161 down, none to go. The calling to account of suspected war criminals after the tragedy of Yugoslavia has been perhaps the most successful operation of its kind in history.
Last month’s arrest of Goran Hadžíc, the leader of Croatia’s Serb minority during the conflict, meant that not one of the 161 people wanted for trial was still at large. Hadzic, a former warehouse worker, is alleged to have played a leading role in the destruction of the town of Vukovar in 1991, during which at least 264 people were tortured and killed.
He has already appeared before the International Criminal Tribunal for the Former Yugoslavia which was set up back in 1993, joining Radovan Karadzic and Ratko Mladic. Ten of the people indicted by the court died before they could be brought to justice, while Slobodan Milosevic died during his trial.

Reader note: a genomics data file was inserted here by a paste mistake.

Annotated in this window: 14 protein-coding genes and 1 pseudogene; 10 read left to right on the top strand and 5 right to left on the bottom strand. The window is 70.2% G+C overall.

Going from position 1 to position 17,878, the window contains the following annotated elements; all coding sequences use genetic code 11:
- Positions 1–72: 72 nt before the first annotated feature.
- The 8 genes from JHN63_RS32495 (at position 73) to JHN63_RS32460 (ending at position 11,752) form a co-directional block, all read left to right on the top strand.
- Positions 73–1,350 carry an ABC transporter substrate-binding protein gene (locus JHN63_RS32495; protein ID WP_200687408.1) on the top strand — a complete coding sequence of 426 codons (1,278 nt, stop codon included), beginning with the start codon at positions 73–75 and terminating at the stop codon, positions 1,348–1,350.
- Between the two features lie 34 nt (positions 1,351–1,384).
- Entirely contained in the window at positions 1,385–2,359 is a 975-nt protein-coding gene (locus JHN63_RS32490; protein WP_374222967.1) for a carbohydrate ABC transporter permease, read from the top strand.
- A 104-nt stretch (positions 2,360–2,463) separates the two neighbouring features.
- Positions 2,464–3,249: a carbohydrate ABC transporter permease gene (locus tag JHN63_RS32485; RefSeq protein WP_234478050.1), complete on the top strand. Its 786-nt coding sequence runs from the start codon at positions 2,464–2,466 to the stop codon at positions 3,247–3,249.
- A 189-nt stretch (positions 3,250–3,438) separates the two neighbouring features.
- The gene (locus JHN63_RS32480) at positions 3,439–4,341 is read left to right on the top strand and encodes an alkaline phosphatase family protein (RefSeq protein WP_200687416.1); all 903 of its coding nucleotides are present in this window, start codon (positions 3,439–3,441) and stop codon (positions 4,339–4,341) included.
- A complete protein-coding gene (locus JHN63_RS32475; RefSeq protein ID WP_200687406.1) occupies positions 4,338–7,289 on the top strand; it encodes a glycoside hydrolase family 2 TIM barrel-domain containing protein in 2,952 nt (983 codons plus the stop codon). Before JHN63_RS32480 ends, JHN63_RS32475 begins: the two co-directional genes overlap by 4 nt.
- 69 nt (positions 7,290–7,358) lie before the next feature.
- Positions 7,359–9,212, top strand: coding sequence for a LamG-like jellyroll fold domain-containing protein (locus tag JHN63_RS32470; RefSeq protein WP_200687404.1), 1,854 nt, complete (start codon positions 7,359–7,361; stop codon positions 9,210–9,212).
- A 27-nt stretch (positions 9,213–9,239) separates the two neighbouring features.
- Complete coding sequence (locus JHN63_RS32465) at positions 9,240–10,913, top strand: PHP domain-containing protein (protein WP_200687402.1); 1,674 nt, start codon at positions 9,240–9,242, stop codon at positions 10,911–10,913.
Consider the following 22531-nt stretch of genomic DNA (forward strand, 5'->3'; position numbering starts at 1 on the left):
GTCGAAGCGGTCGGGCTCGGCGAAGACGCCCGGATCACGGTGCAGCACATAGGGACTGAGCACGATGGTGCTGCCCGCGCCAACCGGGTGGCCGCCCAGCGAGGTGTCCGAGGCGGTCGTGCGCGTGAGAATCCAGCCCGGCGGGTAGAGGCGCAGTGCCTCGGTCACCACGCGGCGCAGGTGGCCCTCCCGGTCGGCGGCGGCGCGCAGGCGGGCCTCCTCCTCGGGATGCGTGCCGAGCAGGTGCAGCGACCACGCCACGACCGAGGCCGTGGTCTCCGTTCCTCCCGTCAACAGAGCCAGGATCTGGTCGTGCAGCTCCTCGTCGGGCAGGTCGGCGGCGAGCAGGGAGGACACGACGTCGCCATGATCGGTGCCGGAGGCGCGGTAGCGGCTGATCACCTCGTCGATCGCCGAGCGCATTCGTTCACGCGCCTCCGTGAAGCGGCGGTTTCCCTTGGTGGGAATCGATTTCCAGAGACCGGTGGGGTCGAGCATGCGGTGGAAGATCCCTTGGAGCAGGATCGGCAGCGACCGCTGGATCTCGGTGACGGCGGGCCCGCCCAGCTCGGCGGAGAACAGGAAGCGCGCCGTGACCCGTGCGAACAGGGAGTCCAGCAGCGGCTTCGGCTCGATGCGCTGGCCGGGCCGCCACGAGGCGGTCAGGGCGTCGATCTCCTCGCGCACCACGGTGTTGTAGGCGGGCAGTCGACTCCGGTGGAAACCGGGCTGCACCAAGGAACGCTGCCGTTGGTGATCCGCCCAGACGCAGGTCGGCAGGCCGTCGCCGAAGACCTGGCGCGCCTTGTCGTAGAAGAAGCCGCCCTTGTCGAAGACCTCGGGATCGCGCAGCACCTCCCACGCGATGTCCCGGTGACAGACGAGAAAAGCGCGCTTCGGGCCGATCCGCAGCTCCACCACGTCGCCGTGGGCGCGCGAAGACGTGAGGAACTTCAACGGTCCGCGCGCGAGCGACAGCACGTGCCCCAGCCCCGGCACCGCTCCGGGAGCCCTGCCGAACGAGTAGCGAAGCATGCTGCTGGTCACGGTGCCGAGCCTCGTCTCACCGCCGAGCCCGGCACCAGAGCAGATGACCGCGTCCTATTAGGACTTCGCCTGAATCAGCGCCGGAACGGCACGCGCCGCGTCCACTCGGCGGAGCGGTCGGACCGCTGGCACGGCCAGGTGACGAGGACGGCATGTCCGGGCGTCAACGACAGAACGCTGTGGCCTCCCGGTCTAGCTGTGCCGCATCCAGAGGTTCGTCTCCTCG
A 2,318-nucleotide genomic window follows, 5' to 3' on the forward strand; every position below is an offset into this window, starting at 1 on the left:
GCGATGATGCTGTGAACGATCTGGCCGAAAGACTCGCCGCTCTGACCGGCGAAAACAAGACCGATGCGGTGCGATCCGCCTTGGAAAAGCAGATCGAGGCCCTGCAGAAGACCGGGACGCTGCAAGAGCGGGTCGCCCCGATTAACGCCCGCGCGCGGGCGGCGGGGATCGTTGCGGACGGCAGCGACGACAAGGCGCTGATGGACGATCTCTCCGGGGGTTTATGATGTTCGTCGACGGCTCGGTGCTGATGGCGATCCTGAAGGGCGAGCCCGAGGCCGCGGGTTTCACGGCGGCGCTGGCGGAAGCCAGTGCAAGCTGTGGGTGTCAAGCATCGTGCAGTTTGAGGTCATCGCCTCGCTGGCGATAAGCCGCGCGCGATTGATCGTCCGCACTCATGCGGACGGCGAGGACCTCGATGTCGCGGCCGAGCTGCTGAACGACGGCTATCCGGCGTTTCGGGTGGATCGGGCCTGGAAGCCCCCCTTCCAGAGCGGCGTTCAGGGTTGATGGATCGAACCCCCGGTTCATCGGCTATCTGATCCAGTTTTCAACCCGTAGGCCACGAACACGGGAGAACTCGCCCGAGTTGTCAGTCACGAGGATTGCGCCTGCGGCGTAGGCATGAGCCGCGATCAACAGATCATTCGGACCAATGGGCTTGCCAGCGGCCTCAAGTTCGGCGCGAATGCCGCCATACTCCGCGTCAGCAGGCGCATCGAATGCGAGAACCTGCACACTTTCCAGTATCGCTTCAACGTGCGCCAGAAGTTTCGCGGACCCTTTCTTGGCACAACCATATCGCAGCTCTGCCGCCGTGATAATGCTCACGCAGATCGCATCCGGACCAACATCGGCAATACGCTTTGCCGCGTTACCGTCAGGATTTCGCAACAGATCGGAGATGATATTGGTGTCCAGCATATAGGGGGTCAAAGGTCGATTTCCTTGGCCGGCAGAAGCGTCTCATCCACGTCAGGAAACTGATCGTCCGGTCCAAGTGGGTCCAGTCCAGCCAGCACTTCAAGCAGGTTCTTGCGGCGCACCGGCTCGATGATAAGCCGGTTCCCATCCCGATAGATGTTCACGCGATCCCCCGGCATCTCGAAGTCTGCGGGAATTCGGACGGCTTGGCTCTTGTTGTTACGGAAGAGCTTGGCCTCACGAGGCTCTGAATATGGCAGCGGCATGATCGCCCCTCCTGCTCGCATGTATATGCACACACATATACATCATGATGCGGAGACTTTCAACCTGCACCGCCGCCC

A crucial factor in the successful pursuit of the suspected war criminals has been the wish of the nations of the former Yugoslavia to join the EU, which has enabled international pressure to be brought to bear on their governments, even though many local people deny that any war crimes were committed.